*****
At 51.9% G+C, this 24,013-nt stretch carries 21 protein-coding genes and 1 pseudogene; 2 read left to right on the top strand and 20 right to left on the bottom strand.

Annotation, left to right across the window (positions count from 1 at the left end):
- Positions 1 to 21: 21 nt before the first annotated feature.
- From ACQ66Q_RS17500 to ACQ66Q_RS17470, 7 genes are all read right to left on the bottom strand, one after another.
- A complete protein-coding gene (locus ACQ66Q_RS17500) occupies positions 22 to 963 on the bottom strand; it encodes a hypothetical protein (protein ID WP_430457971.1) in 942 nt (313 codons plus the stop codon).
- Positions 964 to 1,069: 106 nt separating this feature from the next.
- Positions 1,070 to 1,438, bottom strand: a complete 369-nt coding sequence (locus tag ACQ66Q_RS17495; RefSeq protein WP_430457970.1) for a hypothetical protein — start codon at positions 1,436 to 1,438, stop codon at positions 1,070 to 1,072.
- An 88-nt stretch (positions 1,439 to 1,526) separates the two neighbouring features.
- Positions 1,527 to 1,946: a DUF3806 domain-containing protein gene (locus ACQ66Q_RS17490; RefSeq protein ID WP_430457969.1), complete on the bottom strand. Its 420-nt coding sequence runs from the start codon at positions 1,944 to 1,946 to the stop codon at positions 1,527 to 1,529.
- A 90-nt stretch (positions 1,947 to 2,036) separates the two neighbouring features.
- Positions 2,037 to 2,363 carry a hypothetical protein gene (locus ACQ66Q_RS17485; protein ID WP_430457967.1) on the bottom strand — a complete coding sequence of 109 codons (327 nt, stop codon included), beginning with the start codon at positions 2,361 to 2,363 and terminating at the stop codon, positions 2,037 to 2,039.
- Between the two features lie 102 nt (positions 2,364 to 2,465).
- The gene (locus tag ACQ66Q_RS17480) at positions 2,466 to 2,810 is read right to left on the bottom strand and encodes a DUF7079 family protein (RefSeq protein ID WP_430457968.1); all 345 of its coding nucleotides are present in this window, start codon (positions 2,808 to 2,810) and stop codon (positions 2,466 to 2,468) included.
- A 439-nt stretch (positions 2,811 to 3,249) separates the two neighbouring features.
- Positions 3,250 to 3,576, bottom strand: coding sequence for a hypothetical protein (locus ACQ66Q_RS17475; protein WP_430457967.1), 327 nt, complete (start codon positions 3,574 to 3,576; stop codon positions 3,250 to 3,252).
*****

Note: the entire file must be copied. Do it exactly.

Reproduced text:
At 51.9% G+C, this 24,013-nt stretch carries 21 protein-coding genes and 1 pseudogene; 2 read left to right on the top strand and 20 right to left on the bottom strand.

Annotation, left to right across the window (positions count from 1 at the left end):
- Positions 1 to 21: 21 nt before the first annotated feature.
- From ACQ66Q_RS17500 to ACQ66Q_RS17470, 7 genes are all read right to left on the bottom strand, one after another.
- A complete protein-coding gene (locus ACQ66Q_RS17500) occupies positions 22 to 963 on the bottom strand; it encodes a hypothetical protein (protein ID WP_430457971.1) in 942 nt (313 codons plus the stop codon).
- Positions 964 to 1,069: 106 nt separating this feature from the next.
- Positions 1,070 to 1,438, bottom strand: a complete 369-nt coding sequence (locus tag ACQ66Q_RS17495; RefSeq protein WP_430457970.1) for a hypothetical protein — start codon at positions 1,436 to 1,438, stop codon at positions 1,070 to 1,072.
- An 88-nt stretch (positions 1,439 to 1,526) separates the two neighbouring features.
- Positions 1,527 to 1,946: a DUF3806 domain-containing protein gene (locus ACQ66Q_RS17490; RefSeq protein ID WP_430457969.1), complete on the bottom strand. Its 420-nt coding sequence runs from the start codon at positions 1,944 to 1,946 to the stop codon at positions 1,527 to 1,529.
- A 90-nt stretch (positions 1,947 to 2,036) separates the two neighbouring features.
- Positions 2,037 to 2,363 carry a hypothetical protein gene (locus ACQ66Q_RS17485; protein ID WP_430457967.1) on the bottom strand — a complete coding sequence of 109 codons (327 nt, stop codon included), beginning with the start codon at positions 2,361 to 2,363 and terminating at the stop codon, positions 2,037 to 2,039.
- Between the two features lie 102 nt (positions 2,364 to 2,465).
- The gene (locus tag ACQ66Q_RS17480) at positions 2,466 to 2,810 is read right to left on the bottom strand and encodes a DUF7079 family protein (RefSeq protein ID WP_430457968.1); all 345 of its coding nucleotides are present in this window, start codon (positions 2,808 to 2,810) and stop codon (positions 2,466 to 2,468) included.
- A 439-nt stretch (positions 2,811 to 3,249) separates the two neighbouring features.
- Positions 3,250 to 3,576, bottom strand: coding sequence for a hypothetical protein (locus ACQ66Q_RS17475; protein WP_430457967.1), 327 nt, complete (start codon positions 3,574 to 3,576; stop codon positions 3,250 to 3,252).